While Sinn Féin has seen huge growth in support in the south, and is the second-largest party in the north, there are many who will never countenance voting for the party given its past as the political wing of the IRA, and due to ongoing concerns about internal decision-making; in February 2020, the head of the Irish police force did not dissent from the view held by the Police Service of Northern Ireland that the IRA still exists, and that its army council oversees Sinn Féin. The election also highlighted concerns that, regardless of whether the IRA still exists, the old top-down culture of the republican movement continues to pervade Sinn Féin, with a party structure that “seeks to control its elected representatives rather than be led by them”.
McDonald is used to the question by now. “Sinn Féin and how we develop as a political party is very much in the hands of our members. You know, party conference where policy is debated and decided, and we have constantly new people joining and we have a new generation of political leadership, as you’ve seen. There’s nobody in the grip of some kind of shadowy figures or voices from the past: this is very much a party that is with it now, that is at the vanguard of driving things that are new.”
The “shadowy figures” she refers to are the many members of Sinn Fein’s governing body with IRA convictions. McDonald emphasises that “the success of the peace process is that we created democratic platforms and politics for everybody. That means you exclude nobody. It also means that you recognise former combatants have been absolutely critical players in building the peace.”
“By the way, to answer the question, I know you’ll put it to me, because you’re a progressive woman, I’m sure, like myself: I’m in charge of the party ultimately. I’m the leader of the party, and this business that there are others running the show, frankly, when you boil it right down, is downright misogyny. The idea that a woman can’t be in charge, I’ve given up getting into that.”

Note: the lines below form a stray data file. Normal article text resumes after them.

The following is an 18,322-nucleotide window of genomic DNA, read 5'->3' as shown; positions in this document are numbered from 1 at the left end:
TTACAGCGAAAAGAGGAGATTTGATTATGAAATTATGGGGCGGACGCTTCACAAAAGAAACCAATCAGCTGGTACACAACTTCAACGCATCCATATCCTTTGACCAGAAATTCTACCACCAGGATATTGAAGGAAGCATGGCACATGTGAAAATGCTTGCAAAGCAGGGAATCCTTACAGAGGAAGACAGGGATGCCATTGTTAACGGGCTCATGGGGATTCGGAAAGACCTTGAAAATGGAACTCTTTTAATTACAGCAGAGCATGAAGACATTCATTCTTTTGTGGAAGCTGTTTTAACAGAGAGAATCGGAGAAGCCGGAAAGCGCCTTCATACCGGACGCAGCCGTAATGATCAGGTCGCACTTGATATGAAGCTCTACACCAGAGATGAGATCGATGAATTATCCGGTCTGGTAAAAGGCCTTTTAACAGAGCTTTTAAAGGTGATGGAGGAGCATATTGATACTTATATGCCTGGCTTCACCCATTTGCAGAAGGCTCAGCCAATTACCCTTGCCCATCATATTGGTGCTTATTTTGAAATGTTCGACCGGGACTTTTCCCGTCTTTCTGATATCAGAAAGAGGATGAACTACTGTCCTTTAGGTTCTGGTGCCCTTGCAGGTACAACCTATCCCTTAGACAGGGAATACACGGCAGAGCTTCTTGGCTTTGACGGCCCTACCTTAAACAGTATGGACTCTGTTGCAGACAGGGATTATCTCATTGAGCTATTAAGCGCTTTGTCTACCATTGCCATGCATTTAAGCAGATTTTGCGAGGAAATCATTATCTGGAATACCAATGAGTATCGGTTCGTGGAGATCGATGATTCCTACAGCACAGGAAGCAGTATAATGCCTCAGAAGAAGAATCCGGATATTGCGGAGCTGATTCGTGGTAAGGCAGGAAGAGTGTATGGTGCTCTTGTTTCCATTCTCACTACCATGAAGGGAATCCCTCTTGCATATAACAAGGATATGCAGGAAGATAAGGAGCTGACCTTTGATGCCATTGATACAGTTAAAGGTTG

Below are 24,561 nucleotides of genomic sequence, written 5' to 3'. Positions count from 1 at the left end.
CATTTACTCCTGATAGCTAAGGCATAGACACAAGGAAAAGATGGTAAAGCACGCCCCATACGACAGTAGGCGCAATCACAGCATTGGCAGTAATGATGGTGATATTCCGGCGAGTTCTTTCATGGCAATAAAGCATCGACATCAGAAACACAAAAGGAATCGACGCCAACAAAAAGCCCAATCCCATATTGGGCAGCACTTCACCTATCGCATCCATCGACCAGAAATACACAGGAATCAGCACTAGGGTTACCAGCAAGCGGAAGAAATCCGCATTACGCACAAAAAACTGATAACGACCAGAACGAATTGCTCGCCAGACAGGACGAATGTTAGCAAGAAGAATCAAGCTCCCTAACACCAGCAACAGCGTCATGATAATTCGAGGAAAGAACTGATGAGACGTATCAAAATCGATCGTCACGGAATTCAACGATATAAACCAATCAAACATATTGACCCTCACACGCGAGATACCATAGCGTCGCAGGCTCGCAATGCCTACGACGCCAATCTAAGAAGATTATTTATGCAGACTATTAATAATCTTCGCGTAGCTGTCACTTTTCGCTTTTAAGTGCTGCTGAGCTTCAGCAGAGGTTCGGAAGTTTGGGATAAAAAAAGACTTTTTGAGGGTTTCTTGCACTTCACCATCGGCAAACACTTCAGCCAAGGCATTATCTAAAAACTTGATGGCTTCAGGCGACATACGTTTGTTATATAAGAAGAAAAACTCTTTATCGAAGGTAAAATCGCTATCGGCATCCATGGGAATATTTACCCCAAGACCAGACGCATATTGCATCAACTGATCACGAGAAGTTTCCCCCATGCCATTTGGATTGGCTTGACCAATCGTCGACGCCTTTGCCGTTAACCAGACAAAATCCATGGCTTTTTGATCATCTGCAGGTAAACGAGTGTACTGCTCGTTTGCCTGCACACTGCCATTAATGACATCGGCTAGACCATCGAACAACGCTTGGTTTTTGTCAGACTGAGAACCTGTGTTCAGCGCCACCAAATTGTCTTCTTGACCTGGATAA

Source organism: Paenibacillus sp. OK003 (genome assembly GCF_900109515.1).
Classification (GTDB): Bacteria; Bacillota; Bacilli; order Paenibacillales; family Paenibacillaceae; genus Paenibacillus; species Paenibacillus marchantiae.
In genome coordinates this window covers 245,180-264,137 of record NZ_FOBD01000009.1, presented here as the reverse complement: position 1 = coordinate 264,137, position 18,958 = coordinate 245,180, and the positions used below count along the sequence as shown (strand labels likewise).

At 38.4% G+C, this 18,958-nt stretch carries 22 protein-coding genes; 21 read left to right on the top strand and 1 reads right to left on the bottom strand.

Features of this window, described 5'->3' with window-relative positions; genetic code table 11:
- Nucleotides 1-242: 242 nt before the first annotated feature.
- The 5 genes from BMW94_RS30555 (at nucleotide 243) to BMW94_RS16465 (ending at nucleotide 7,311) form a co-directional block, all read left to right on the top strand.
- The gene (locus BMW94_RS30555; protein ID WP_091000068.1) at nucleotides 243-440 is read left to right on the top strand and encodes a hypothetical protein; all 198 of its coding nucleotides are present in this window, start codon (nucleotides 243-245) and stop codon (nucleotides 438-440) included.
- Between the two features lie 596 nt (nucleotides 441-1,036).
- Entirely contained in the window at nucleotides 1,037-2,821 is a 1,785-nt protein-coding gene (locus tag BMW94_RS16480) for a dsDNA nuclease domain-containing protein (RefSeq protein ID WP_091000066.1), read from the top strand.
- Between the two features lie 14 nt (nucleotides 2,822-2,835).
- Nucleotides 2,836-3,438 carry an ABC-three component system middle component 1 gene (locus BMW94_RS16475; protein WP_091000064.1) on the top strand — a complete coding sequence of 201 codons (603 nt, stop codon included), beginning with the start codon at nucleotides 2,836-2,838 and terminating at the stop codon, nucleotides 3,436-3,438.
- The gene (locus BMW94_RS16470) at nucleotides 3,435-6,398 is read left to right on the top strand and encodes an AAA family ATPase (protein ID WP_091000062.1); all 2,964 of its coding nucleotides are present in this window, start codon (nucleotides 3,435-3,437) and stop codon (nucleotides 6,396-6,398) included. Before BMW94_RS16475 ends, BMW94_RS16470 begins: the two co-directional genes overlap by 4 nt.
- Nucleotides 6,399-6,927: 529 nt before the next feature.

Several of the most senior republicans, with IRA convictions, who sit on the Sinn Fein governing body are not actually elected by party members, but co-opted by McDonald herself, as party president. How does she make the case for their continued presence at the heart of decision-making in an evolving party?
“Well, I’m not really sure that it requires explanation or justification. I rely on people on the basis of their ability, and it’s a huge task to run and to develop a large national organisation, so I’m a bit mystified by that question. I’m a great believer in merit, and Sinn Féin are a meritocracy, so for me, it’s all about ability, it’s all about talent, it’s all about getting the job done, and every decision that I make is made on that basis.”